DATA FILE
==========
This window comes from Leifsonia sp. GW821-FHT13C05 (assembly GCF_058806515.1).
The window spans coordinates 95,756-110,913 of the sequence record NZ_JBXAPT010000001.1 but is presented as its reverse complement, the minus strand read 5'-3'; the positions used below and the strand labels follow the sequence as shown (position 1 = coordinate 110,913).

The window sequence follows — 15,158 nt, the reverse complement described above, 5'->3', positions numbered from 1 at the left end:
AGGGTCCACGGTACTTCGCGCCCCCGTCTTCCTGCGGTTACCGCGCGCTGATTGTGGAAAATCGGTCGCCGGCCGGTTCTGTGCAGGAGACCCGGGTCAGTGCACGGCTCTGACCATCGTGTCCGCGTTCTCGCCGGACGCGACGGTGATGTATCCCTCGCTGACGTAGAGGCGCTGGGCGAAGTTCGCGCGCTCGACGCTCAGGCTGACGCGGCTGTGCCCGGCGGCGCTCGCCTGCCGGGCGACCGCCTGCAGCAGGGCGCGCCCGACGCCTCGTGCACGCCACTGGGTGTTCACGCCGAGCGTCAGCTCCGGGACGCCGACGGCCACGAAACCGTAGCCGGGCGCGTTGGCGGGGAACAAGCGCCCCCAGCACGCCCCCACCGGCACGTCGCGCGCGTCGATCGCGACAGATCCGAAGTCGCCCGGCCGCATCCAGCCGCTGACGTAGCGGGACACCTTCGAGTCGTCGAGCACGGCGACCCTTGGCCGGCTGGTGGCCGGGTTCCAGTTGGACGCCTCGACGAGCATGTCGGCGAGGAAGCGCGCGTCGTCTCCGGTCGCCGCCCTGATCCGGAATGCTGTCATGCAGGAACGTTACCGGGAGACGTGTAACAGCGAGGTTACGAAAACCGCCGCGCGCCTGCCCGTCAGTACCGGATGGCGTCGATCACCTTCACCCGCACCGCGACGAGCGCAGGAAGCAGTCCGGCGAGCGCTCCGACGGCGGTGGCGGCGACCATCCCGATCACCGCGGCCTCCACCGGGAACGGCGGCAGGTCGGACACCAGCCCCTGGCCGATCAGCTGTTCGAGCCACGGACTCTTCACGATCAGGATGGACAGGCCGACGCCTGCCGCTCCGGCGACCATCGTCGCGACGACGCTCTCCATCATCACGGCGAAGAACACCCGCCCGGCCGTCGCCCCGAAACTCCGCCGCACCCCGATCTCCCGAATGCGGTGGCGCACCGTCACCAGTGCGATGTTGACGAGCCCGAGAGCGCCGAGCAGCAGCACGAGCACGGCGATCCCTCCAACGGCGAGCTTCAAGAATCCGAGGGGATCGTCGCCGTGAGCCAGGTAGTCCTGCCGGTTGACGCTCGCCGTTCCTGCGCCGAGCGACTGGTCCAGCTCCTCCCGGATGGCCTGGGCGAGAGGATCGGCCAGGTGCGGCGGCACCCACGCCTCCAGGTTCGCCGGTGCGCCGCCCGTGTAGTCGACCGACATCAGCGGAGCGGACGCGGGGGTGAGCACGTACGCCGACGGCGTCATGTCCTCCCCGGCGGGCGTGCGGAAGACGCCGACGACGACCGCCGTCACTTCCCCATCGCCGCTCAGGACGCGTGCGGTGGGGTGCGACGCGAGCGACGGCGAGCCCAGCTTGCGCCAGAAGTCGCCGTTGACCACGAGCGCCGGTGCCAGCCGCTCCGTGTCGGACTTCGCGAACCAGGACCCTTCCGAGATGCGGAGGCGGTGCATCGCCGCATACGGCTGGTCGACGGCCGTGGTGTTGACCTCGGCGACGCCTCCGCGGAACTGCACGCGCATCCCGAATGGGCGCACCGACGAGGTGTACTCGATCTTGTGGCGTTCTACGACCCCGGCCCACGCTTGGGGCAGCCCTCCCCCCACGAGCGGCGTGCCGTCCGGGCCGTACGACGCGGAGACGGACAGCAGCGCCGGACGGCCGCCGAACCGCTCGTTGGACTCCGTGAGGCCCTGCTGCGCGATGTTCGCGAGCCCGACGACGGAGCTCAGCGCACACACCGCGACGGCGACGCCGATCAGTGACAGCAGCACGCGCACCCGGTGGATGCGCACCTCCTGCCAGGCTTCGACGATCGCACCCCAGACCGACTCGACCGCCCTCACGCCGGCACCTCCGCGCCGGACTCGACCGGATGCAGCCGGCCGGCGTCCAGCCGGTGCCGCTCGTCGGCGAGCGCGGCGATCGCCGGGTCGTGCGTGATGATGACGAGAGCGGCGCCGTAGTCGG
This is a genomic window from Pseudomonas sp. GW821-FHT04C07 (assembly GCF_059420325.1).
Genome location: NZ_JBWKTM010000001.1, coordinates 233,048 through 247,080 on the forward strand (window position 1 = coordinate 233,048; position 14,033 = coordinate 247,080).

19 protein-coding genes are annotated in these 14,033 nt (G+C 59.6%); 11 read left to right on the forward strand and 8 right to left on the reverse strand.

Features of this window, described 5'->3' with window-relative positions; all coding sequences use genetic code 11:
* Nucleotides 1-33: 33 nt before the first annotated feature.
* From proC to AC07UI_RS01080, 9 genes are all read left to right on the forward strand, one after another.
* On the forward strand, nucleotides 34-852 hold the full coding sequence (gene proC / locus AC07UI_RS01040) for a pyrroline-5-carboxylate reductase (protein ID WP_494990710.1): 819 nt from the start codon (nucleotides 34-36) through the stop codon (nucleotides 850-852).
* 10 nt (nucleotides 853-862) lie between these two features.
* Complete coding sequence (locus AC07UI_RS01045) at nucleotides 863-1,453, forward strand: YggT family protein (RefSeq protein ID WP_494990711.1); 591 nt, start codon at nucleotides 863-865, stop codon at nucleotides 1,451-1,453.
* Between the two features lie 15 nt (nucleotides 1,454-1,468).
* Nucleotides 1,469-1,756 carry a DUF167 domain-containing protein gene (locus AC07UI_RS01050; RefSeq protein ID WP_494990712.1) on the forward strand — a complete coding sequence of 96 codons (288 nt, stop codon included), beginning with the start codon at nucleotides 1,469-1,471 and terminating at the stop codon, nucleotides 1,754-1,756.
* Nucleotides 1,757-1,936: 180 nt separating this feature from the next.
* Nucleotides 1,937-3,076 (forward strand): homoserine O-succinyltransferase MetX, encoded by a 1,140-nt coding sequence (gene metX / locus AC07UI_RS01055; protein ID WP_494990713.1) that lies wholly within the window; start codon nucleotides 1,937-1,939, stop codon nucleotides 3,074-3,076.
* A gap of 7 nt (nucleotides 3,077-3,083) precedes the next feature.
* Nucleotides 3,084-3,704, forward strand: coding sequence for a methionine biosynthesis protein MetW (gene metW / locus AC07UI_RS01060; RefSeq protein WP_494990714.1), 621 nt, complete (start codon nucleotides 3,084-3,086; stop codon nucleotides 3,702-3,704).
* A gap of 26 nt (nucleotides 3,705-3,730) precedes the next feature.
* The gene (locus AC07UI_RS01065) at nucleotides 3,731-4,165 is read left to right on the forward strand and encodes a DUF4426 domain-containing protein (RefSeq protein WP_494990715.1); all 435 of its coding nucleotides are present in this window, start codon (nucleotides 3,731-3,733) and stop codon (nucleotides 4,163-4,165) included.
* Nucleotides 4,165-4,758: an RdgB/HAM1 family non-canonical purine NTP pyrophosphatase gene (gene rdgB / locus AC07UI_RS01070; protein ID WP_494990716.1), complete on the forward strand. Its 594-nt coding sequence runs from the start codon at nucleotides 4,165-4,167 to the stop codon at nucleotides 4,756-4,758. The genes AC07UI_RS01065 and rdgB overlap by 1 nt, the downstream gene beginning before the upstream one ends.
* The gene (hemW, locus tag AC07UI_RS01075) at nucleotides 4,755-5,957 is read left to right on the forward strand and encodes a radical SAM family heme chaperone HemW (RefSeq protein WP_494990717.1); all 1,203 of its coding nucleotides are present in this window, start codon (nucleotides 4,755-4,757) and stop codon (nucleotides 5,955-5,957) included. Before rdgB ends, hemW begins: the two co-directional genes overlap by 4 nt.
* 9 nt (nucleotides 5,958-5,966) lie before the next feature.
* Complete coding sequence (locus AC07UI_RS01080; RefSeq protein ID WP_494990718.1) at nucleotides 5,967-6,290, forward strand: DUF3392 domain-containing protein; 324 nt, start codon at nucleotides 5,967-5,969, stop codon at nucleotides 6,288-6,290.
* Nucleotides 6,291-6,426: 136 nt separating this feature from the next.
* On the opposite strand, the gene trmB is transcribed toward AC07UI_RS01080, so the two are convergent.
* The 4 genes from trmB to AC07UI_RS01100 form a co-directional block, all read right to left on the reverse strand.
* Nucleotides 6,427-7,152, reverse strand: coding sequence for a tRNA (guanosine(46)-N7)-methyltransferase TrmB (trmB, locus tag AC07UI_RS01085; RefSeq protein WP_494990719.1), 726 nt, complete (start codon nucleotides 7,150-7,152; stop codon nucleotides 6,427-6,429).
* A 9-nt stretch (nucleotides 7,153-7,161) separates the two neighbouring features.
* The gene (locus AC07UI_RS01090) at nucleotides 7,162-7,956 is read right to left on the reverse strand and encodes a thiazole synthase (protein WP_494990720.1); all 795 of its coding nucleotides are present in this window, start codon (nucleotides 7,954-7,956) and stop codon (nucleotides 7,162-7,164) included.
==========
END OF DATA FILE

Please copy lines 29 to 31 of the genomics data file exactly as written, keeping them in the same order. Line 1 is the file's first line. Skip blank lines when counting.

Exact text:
* Nucleotides 6,427-7,152, reverse strand: coding sequence for a tRNA (guanosine(46)-N7)-methyltransferase TrmB (trmB, locus tag AC07UI_RS01085; RefSeq protein WP_494990719.1), 726 nt, complete (start codon nucleotides 7,150-7,152; stop codon nucleotides 6,427-6,429).
* A 9-nt stretch (nucleotides 7,153-7,161) separates the two neighbouring features.
* The gene (locus AC07UI_RS01090) at nucleotides 7,162-7,956 is read right to left on the reverse strand and encodes a thiazole synthase (protein WP_494990720.1); all 795 of its coding nucleotides are present in this window, start codon (nucleotides 7,954-7,956) and stop codon (nucleotides 7,162-7,164) included.